Adding and Subtracting Using Place Values

Learning how to add and subtract by using place values is a first grade, Common Core math skill: 1.NBT.4. Below we show two videos that demonstrate this standard. Then, we provide a breakdown of the specific steps in the videos to help you teach your class.

Prior Learnings

Your students should be familiar with counting from 1 to 100 using 1’s and 10’s, starting from any number. They should also be able to read, write, and represent objects using numbers between 0 and 20 (K.CC.1-3).

Future Learnings

Later on, understanding place values will enable your students to skip-count within 1000 (counting by 5’s, 10’s, and 100’s). They will also be able to read and write numbers by using “base ten numerals, number names, and expanded form” (2.NBT.1-3).

Common Core Standard: 1.NBT.4 - Add within 100, both one and two-digit numbers and multiples of 10; use concrete models, drawings, and strategies based on place value, properties of operations, and/or the relationship between addition and subtraction

Students who understand this principle can:

  1. Use physical models, drawings, etc. to explain addition within 100 by adding a one and a two-digit number.
  2. Use physical models, drawings, etc. to explain addition within 100 by adding a two-digit number and a multiple of ten. 
  3. Use physical models, drawings, etc. to explain addition within 100 by adding 2 two-digit numbers. 
  4. Break down both addends, using partial sums, to add within 100.
  5. Break down one addend, using partial sums, to add within 100.
  6. Explain why, when adding numbers, a “new ten” is sometimes made.

2 Videos to Help You Teach Common Core Standard: 1.NBT.4

Below we provide and breakdown two videos to help you teach your students this standard.

Video 1: Different Methods to Add Large Numbers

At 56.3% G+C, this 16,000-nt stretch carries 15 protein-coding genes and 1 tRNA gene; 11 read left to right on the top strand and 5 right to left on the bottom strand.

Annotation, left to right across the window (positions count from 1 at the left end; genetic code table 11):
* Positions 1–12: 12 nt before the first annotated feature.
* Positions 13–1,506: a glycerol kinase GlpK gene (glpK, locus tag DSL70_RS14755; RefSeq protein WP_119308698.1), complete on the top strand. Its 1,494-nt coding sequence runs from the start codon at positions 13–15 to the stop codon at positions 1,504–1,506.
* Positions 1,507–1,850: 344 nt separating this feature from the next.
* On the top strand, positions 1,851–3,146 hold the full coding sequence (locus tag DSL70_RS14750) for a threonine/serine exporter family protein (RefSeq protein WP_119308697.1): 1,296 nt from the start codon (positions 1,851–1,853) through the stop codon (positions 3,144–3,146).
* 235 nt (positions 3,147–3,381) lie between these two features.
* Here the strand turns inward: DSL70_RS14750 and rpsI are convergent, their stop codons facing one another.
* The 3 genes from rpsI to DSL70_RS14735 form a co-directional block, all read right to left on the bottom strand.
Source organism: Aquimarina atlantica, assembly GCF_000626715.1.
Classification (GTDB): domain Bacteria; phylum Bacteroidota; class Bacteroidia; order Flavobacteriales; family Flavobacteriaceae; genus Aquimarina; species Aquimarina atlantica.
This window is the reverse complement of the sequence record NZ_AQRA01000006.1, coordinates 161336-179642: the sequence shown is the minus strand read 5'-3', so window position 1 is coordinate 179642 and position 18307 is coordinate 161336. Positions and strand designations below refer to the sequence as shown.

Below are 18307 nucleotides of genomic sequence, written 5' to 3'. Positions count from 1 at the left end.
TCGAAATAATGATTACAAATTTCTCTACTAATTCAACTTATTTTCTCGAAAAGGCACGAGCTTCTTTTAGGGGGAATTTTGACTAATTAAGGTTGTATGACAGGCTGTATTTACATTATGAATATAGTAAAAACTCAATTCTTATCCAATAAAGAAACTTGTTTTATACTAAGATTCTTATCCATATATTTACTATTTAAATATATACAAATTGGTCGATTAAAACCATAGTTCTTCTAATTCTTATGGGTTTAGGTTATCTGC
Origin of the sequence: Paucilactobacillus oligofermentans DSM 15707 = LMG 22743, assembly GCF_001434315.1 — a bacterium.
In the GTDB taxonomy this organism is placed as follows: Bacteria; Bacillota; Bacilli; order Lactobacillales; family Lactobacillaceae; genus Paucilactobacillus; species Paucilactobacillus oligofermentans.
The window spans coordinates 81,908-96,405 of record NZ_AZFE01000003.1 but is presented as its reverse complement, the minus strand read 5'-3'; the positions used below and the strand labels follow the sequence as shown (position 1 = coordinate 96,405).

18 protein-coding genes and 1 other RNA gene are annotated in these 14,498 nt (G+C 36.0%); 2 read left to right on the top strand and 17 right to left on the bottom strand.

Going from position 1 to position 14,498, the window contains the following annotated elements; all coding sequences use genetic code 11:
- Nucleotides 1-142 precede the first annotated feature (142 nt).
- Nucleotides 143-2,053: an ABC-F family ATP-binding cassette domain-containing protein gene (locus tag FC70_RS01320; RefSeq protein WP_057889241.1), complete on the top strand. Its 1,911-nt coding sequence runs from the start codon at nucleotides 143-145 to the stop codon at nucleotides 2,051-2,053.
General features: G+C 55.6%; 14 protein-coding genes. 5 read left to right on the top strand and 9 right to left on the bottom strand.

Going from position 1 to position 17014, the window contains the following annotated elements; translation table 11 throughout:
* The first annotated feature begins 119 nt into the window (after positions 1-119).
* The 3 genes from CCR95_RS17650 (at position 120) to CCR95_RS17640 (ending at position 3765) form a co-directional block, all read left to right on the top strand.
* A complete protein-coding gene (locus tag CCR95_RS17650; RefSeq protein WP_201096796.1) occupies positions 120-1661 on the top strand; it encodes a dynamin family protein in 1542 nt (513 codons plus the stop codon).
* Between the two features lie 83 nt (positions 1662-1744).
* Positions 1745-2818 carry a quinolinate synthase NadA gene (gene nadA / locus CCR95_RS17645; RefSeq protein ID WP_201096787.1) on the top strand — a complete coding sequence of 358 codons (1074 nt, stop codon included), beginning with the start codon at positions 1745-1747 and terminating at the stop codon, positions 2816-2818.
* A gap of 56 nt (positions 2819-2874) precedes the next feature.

This video demonstrates three different ways to solve adding two large numbers together. The girl in the video is confused because she at first does not know how to solve 43 + 21. Then, she remembers 3 different methods she learned in school for how to solve these types of problems. 

The first method uses blocks to solve the equation.

  1. First, break the numbers into 10s and 1s.
    a. The video shows 43 and 21 as blocks, broken down  into groups of 10s and 1s.
  2. Add the two 10s together.
    a. 40 + 20.
  3. Add the two 1s together.
    a. 3 + 1.
  4. Then combine them to find the total: 64.

The next example follows the same pattern, except without blocks for aid.

  1. 40 + 20 = 60.
  2. 3 + 1 = 4.
  3. 60 + 4 = 64.

The last example uses a number line to solve the equation.

  1. Start at 43 (the bigger number) on the number line.
  2. Then add 20 by 10s.
    a. One 10 to get 53 and another 10 to get 63.
  3. Then, only one more number is left: 1.
    a. 63 + 1 = 64. 

The video ends by reminding students that they can add large numbers by breaking them into 10s and 1s and using a number line. 

Video 2: Adding Large Numbers in Columns

The video begins by doing a brief review on place values and what they are: “A place value shows the position of a digit in a number.” For example, if a number has 6 tens and 2 ones, then the number is 62.

Boddle then explains that place values can be used to make addition and subtraction easier. The video then provides a few examples for students to see how the concept works.

  1. In the equation 23 + 5, students can line them up in a column.
    a. Make sure the place values are aligned.
    b. 1s over 1s and 10s over 10s.
  2. Start by adding the numbers in the 1s place.
    a. 3 + 5 = 8.
  3. Then add the numbers in the 10s place.
    a. Since, 2 is alone in the 10s place, bring it down to the total.
    b. Or think of it as 2 + 0 = 2.
  4. 23 + 5 = 28.

The video then gives another example: 35 + 7. It demonstrates how students can handle an addition equation that carries a new number over into the 10s place.

  1. Write the equation in a column.
  2. Add the values in the 1s place.
    a. 5 + 7 = 12.
  3. The video then reminds students that only 1 number can be written per place value.
  4. Only the 2 from the 12 is written, and it is in 1s place.
  5. The 1 goes on top of the 3 as they are both in the 10s place.
  6. The 1 and the 3 are added together.
  7. The answer is 42, so 35 + 7 = 42.

Want more practice?

Give your students additional standards-aligned practice with Boddle Learning. Boddle includes questions related to Comparing and Measuring Lengths plus rewarding coins and games for your students to keep them engaged. Click here to sign up for Boddle Learning and create your first assignment today.

*Information on standards is gathered from The New Mexico Public Education Department's New Mexico Instructional Scope for Mathematics and the Common Core website.